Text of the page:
Turner has been in town since March, living in a hotel. This month, his wife and two children are joining him to move into their new home in English Turn. Turner admits that he wasn't thrilled when Harrah's first presented him the opportunity to move to New Orleans. "Do you think I wanted to leave Las Vegas, where I'd established myself and where I had opportunity and my family, my kids?" he asks. "This wasn't in my plans."
Harrah's won't say how much Turner is getting paid to play five nights a week for the next three years. However, public relations director McNamara says that to accommodate Turner's show, the casino spent $5 million to renovate a ballroom into The Earl Turner Theatre, a 500-seat venue. The set is geared to Turner's performance; in a doo-wop version of Paul Simon's "Loves Me Like a Rock," a staired stage allows band members to hang out on what looks like tenement steps. The seating is similarly tiered and gently sloping, ensuring clear sight lines. Aisles are wide enough for Turner's frequent trips into the audience.
A Turner crowd is not a typical New Orleans live music crowd. The average age of Harrah's patrons is 55. On a recent night at The Earl Turner Theatre, tour bus packages of retirees mixed in with couples on vacation, and suburbanites out for an evening in the city. As everyone settles in, two video screens remind patrons of Turner's Energy, Entertainment and Excitement. A center screen drops. The band plays a jazz fusion fanfare, while a video rapidly intercuts slow-motion sequences of clippings from Las Vegas publications. One announces that Turner was nominated for Best Performer. Another declares Turner "Party Time."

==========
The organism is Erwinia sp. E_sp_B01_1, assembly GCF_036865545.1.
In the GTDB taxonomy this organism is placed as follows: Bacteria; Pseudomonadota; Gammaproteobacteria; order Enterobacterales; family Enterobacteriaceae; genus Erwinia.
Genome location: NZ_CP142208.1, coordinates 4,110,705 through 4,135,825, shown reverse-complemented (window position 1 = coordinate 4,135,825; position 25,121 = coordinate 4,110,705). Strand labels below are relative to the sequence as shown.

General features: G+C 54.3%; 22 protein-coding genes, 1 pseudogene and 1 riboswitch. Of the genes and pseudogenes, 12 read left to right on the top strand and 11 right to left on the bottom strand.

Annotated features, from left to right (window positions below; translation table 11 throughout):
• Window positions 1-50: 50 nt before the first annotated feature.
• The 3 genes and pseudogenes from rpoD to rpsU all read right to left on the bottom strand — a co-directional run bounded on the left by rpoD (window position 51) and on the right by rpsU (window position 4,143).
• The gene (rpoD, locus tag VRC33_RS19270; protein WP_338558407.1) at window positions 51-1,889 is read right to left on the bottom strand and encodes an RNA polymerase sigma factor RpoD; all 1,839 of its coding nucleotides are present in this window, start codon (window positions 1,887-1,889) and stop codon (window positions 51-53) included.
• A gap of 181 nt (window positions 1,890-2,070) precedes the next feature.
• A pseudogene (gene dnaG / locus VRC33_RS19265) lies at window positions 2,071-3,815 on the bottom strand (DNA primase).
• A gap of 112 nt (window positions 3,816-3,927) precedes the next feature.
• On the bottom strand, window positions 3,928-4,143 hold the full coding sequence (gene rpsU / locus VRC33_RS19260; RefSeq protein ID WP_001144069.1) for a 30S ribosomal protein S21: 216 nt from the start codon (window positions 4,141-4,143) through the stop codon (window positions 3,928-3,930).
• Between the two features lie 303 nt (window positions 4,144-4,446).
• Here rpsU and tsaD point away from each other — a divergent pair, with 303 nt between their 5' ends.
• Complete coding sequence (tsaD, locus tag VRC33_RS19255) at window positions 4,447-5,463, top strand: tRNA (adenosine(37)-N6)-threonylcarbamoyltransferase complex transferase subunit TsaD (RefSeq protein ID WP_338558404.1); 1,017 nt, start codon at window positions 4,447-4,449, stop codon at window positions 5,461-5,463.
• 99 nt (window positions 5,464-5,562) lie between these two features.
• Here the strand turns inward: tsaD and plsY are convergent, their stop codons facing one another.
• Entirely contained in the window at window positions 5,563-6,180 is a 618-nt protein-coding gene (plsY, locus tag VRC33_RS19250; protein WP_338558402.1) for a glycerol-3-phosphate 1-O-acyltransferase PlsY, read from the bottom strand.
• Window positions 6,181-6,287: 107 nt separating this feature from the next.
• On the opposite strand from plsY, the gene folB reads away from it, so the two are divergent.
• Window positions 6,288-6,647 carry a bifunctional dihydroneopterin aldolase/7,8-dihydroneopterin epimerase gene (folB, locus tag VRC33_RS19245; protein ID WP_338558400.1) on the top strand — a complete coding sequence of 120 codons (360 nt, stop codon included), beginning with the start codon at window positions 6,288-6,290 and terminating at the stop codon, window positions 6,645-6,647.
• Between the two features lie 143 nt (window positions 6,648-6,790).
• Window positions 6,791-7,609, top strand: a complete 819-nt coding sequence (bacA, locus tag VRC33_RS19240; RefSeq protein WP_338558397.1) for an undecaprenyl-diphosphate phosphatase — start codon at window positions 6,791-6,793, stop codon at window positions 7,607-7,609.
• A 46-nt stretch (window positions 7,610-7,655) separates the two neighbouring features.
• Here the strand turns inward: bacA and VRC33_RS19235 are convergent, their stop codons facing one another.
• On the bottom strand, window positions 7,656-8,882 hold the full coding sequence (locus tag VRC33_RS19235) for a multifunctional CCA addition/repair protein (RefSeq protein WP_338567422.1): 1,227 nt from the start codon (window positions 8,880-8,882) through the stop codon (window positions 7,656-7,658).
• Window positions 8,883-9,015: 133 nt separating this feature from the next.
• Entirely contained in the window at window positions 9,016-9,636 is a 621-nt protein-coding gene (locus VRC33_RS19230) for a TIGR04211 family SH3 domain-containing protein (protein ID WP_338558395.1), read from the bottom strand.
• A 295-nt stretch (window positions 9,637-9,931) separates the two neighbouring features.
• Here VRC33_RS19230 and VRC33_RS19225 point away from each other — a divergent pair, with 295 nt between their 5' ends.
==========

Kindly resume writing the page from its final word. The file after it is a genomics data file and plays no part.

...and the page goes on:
The curtain pulls back, revealing an eight-piece band and two backing vocalists. During the opening bars of Lionel Richie's "Running With the Night," Turner sprints onstage in a cranberry suit with matching belt and shoes. Before the first chorus, he's at the edge of the stage shaking hands with the people he can reach. A cynic might point out that it's just a cover of an average song, but the band isn't treating it casually and the audience isn't receiving it that way. Turner's crowd is into it.
Turner works his audience. He casually mentions his Christian upbringing, which plays well in the room. He also identifies with the parents who don't get their kids' music. Halfway through the set, he adopts a Bill Cosby-like tone when he talks about having "live teenagers" in his house. "I don't talk about me so much as I talk about my situation, my kids, my family, the music I grew up with," he says. "Those are all things people can relate to." When he isn't talking about his family, he's playing beleaguered father to his band. Like unruly kids, bandmembers comically act up, interrupt or upstage Turner. During Smokey Robinson's "Ooo Baby Baby," pianist Walter Cunningham mock-surprises Turner by singing the lead vocal himself.
The show ends an hour and 15 minutes later with an R&B version of the Stray Cats' "Rock This Town." There's no encore. Instead, Turner offers the obligatory Vegas ending, a sentimental goodbye to the crowd. Turner says he hopes they had fun, and that they'll tell their friends about the good time they had at "Earl's House." Following that, he goes to the theater lobby to shake hands and sign autographs.
One word conspicuously absent from the Turner billboard is "music." Replacing it is the word "entertainment" -- which in casinos means involving the audience. If music involves the audience, that's good, but if involvement can be achieved through other means, that's good, too. "Our customers love to feel welcome," says John Payne, general manager of Harrah's New Orleans. "They love to feel a part of the show. They walk out of there saying, 'He made me feel special.'"